Stochastic Bookmark

abstruse unfinished commentary

about correspondence


First-person (sing)

It being Reading the World month, I'm sticking to English Lit for now.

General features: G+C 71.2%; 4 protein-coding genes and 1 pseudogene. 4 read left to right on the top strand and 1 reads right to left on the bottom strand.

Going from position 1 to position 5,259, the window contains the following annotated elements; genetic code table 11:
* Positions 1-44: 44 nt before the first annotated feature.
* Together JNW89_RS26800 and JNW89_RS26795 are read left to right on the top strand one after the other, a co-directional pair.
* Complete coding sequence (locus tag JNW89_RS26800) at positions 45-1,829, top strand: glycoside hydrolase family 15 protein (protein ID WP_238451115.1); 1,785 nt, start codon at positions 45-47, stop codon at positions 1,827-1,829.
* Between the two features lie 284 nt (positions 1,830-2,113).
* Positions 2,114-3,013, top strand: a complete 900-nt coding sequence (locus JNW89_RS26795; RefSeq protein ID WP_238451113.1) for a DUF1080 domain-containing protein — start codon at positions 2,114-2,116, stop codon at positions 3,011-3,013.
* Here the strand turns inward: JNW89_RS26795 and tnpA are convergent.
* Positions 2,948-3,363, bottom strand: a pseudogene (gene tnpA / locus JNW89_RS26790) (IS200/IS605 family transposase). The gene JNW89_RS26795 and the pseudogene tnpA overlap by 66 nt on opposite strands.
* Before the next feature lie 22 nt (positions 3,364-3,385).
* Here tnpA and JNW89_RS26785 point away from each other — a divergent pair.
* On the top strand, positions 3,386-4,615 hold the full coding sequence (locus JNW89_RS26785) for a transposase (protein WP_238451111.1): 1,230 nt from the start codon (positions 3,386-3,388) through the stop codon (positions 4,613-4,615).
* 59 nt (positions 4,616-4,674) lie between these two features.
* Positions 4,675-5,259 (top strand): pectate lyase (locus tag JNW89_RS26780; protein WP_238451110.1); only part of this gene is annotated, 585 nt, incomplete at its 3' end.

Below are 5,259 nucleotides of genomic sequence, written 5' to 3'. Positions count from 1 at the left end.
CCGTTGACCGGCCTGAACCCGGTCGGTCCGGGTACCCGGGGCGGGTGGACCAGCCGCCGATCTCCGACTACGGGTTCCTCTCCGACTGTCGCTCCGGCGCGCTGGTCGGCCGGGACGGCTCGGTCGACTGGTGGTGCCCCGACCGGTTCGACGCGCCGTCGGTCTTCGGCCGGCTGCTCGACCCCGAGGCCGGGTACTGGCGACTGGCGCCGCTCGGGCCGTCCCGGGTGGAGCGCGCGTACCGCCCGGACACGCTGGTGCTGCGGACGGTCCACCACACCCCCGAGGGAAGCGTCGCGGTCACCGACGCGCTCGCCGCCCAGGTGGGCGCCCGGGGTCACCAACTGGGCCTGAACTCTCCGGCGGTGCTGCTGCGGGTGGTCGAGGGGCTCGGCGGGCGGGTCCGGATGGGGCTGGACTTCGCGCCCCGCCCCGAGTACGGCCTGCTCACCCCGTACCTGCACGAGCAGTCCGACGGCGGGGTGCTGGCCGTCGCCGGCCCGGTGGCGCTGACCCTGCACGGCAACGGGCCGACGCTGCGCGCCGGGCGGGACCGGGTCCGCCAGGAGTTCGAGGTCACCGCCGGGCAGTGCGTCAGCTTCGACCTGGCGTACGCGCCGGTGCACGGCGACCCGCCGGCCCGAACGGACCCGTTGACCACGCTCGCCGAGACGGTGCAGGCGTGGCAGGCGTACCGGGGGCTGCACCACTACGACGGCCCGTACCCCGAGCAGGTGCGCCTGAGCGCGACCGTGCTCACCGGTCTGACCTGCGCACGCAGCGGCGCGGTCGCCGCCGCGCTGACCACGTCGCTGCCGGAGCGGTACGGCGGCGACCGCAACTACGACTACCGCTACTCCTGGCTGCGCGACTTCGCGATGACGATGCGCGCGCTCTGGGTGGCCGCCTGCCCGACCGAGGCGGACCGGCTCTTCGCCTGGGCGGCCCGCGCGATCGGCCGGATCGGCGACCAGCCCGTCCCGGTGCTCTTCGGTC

Iris Murdoch, The Sea, the Sea: The novel is permeated by Shakespeare, in situation, incident and character (and not just the plays, more weighted towards the comedies). While I largely concur with C-R's assessment, more is afoot, as flaws in the narrative construction reflect objections to Will's plotting going off the track, and, more deeply, the embedded moral/ethical dimension (and mythic underpinnings) driving the action. But here the actors are themselves central (and the narrator, Chas Arrowby as director, moreso), competing with a more mundane reality, imposing their will (which glances off, without real effect except upon themselves, and that's affect). One technical nicety is how the prologic diary transmutes into memoir in the central section (Arrowby distancing himself from himself) before reverting to diary in the coda. Another is the self-serving variety of empathy that Arrowby employs to his own ends, complicated by a false empathy even with himself (mirrored in the aforementioned off-track racing). And then the pathetic fallacy, the sea, but the terrain as well, and the oracular sky ... but ultimately the magic fails not only Arrowby, but Murdoch as well, as well as she plays off Will.


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